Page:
I use them all the time for fence posts. They work well. Your chainsaw should have no problem cutting through them. Just watch out for nails or bolts that someone might have put in them. But usually once I get them they have been stripped of any metal.
Well from reading up on the topic it seems BIG companies are deathly afraid to give away or sell old poles....liability issues from the preservatives.
The company I found was a independent cable connection company in town.
If you have independent contractors doing the work you might stop by and ask what they do with the old poles.
I think SC is a little far away from Maine to be transporting 30' long poles
I was offered some to use as replacement beams for a log cabin but then I heard that they are extremely toxic and I would even have to hide the fact that I used them for a living space, so i passed on them.
Of course it is odd that IF they were so toxic the poor buggers working for utility companies are exposed to them...
I look at it like this...almost EVERYTHING is toxic or dangerous to some degree,it depends upon how little or how much you are exposed.
With the power poles its the penta that they are concerned about. It is quite toxic which is why its used to begin with. It is specifically designed to kill most any bug crawling to prevent the poles from rotting or becoming termite infested. The guys working for the utility companies arent at much risk as the penta is not easily absorbed through the skin in sufficient quantity to do real damage. The poles are pretty well dry to the touch by the time the workers are handling them. When I got them from our local power company I was put on notice about inhaling the fumes if I used them inside or if I were to burn them. Apparently its the fumes are the risky part. Ya dont want to be breathing too much of that stuff. As fence posts they are great, and even using them in a barn where there is plenty of ventilation but I would not use them in any confined spaces like a house and I dont think they would be much good for firewood either due to the fumes.
"Nothing so needs reforming as other peoples habits." Mark Twain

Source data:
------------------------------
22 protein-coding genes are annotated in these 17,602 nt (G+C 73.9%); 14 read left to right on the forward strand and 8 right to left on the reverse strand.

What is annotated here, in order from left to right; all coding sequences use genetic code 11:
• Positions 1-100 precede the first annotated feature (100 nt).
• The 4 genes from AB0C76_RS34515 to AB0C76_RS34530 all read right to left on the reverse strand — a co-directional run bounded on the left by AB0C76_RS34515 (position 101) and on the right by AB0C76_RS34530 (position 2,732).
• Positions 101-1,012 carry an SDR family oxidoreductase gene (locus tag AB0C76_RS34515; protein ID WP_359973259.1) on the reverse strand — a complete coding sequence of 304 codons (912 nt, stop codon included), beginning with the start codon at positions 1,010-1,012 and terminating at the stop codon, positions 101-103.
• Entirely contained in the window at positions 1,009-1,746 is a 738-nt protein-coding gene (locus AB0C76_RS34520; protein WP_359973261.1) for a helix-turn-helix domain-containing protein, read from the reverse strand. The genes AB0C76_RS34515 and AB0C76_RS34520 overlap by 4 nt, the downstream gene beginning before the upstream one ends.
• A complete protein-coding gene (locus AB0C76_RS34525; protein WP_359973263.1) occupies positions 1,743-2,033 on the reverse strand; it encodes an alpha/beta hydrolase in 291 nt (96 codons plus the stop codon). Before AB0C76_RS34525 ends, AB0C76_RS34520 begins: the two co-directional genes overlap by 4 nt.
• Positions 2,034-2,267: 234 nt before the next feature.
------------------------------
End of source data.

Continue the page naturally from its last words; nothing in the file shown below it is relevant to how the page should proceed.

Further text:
Found a source for used utility poles,can have as many as they have for $50.
They are old poles that were either damaged or needed to be moved for road construction.
The ones I saw were not too big in diameter(about 9 inches) but some are obviously huge.
I was thinking to cut them into transportable sections(8' long??) and slowly take them up to the land.
Any thoughts or ideas?
I imagine it will be hard going for my chainsaw but it was bought to work...
It never seem to bother my chainsaw. Just wear gloves and long clothes when you handle them to be safe. I have picked up loads and trailer loads of free poles from the power company. I saw them on My Wood-Mizer saw mill, But I wear long clothes and a breathing mask and gloves and Collect and Burn the sawdust. If the sawdust touches your skin it will irritate it. I am using them to build a "Sea Wall" type deal, also as skids/supports under a few storage buildings and a Solar Kiln. I feel sawing them will shorten the over all life if they were used as poles in the dirt, because the Cresote is weaker as you get towards the middle of the pole. If I was going to use them as fence post, I would use them whole and use some type of metal flashing over the top of each post so water will not soak down into the top because of the weaker cresote in the middle from the "Fresh" cuts from the chainsaw. Good Luck!! Randy
I have seen people use them for fences, especially for corner posts.